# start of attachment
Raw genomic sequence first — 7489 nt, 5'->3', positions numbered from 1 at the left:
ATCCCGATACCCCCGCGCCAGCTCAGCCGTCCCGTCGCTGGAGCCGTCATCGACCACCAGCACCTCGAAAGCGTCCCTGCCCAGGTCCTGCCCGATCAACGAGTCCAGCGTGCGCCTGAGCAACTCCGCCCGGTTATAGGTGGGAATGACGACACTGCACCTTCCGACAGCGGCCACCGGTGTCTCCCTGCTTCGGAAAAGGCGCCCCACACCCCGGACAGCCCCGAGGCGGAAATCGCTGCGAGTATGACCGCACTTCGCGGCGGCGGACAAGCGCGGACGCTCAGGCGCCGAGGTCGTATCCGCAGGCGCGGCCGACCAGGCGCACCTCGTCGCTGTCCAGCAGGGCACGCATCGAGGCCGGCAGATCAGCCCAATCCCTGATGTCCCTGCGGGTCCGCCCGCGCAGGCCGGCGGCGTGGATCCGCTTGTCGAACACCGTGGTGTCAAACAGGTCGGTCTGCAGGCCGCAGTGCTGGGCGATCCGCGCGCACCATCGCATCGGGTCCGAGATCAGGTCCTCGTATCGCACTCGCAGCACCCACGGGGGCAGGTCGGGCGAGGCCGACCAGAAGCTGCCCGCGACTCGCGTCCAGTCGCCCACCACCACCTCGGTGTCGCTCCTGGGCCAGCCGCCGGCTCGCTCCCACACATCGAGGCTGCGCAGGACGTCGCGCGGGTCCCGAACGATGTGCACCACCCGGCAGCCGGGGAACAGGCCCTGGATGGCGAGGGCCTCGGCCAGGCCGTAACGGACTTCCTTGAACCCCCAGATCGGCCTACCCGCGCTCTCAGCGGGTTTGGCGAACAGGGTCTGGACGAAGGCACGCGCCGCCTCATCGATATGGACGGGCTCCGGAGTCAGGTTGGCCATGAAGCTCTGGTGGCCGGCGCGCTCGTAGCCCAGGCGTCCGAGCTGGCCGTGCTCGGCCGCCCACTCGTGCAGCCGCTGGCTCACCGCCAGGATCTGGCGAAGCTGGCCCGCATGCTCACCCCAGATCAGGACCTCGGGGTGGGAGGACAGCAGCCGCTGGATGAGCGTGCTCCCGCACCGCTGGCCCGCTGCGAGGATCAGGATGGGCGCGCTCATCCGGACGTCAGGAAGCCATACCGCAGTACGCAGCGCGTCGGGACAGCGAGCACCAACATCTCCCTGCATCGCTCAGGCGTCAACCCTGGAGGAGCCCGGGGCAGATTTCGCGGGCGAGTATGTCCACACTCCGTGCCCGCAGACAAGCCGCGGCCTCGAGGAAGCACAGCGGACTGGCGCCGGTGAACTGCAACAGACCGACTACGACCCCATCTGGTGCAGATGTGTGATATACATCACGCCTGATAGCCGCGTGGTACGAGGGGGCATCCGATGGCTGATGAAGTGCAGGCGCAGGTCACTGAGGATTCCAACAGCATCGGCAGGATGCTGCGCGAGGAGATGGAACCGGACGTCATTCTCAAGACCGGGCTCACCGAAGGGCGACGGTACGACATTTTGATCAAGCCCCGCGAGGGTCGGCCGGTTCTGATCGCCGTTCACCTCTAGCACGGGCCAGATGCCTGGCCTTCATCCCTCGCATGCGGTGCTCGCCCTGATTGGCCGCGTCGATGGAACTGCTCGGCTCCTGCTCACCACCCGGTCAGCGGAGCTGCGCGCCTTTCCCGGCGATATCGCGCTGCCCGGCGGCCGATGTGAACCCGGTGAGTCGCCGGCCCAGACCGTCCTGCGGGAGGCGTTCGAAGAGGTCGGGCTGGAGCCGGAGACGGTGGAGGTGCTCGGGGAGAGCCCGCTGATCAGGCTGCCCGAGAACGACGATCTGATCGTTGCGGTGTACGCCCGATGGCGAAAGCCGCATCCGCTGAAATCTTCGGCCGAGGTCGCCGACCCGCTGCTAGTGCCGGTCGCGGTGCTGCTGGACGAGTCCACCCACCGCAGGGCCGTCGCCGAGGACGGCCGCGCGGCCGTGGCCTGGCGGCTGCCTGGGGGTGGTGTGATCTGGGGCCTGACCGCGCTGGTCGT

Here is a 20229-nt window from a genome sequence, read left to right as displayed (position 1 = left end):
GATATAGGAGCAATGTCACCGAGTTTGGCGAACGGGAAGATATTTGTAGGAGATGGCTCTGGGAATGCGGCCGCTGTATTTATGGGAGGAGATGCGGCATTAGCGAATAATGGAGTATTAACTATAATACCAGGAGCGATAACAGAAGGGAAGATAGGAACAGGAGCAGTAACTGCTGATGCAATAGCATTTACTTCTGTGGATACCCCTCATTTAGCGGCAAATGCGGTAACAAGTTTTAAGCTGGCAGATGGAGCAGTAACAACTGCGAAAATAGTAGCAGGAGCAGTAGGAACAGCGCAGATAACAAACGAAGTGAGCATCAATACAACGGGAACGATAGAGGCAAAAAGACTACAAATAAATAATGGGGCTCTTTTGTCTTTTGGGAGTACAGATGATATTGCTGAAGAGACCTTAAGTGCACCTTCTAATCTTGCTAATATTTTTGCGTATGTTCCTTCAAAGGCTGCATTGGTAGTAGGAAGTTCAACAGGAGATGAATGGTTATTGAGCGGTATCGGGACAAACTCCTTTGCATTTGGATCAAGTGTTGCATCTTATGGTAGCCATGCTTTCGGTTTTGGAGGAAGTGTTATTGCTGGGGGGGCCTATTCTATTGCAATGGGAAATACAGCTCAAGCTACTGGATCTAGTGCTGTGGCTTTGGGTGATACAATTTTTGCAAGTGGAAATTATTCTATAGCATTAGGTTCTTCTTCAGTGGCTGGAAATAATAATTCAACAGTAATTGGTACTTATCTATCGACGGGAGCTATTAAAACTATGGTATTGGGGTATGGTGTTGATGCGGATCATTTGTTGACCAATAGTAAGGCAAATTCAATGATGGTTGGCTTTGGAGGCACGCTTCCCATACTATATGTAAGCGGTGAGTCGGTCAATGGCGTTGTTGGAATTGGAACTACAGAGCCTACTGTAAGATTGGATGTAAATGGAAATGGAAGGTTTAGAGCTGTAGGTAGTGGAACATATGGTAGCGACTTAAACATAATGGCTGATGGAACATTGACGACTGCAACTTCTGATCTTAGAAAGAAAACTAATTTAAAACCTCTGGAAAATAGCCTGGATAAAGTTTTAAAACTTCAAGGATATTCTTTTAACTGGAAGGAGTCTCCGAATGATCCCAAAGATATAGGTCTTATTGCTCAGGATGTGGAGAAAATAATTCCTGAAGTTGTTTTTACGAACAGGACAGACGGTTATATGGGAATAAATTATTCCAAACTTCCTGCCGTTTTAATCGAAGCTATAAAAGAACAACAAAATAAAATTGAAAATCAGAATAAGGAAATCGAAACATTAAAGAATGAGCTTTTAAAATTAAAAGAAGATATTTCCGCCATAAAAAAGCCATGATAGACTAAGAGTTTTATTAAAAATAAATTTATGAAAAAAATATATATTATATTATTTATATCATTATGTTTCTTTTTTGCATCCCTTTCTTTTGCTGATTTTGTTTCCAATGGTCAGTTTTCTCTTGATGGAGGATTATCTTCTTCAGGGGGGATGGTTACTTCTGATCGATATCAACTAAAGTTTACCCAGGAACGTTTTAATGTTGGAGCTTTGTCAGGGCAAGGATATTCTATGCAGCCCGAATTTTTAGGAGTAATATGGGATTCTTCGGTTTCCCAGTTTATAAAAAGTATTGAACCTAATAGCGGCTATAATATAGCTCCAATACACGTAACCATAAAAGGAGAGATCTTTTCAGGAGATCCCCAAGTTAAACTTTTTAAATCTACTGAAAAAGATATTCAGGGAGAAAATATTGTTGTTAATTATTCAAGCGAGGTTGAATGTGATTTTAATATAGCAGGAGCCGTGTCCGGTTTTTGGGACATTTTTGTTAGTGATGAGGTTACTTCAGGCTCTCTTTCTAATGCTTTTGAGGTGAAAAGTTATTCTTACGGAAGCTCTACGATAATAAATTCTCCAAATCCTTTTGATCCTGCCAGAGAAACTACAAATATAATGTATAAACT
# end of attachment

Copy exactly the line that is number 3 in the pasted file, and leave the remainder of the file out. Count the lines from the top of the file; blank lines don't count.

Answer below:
Here is a 20229-nt window from a genome sequence, read left to right as displayed (position 1 = left end):